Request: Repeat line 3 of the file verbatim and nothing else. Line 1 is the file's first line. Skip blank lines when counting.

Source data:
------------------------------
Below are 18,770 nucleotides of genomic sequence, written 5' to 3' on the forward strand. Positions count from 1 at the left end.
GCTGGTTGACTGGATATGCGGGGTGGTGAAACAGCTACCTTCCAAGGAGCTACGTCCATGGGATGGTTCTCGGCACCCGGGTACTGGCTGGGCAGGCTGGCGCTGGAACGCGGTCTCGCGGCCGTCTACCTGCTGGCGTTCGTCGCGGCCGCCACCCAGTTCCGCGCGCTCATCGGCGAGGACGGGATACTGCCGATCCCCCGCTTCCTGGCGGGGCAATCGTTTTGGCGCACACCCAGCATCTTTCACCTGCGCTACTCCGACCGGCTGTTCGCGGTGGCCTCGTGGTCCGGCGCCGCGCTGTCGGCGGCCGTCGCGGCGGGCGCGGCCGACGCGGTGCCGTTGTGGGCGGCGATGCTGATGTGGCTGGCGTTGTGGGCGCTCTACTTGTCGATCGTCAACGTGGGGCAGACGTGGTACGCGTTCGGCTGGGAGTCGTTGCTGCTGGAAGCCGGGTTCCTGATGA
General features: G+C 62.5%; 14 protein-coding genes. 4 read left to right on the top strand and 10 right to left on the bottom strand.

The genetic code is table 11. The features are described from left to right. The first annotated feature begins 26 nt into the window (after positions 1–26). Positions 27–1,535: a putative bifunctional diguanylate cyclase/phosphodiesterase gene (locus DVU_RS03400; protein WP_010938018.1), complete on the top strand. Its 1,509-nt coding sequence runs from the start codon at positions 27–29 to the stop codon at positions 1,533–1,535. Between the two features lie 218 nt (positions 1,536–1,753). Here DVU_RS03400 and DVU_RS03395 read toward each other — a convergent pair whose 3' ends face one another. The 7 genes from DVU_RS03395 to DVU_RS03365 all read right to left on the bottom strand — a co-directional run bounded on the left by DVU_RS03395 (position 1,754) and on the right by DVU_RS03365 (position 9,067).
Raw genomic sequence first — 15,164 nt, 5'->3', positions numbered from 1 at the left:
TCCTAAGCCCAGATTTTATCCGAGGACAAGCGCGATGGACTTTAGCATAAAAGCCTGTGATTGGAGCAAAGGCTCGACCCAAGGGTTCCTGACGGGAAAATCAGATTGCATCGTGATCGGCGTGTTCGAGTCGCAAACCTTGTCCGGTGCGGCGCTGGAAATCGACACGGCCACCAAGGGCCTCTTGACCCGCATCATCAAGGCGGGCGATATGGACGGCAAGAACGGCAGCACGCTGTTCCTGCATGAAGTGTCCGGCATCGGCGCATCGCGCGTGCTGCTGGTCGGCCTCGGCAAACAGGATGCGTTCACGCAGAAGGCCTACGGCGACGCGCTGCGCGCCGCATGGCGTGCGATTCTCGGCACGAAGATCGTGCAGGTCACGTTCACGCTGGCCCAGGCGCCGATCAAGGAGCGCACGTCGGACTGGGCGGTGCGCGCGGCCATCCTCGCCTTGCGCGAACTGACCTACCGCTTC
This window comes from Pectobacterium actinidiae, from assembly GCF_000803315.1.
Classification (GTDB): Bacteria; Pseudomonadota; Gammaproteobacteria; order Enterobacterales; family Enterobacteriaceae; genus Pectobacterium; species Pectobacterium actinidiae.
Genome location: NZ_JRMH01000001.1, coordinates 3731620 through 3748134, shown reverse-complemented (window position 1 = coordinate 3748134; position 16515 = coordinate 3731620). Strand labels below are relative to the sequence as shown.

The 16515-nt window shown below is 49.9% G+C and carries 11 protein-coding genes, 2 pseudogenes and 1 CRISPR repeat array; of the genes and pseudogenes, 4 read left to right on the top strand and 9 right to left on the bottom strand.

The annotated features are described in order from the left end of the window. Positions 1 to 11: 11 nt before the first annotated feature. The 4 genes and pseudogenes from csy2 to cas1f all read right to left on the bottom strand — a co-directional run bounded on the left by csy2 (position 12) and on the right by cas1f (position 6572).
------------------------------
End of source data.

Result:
General features: G+C 62.5%; 14 protein-coding genes. 4 read left to right on the top strand and 10 right to left on the bottom strand.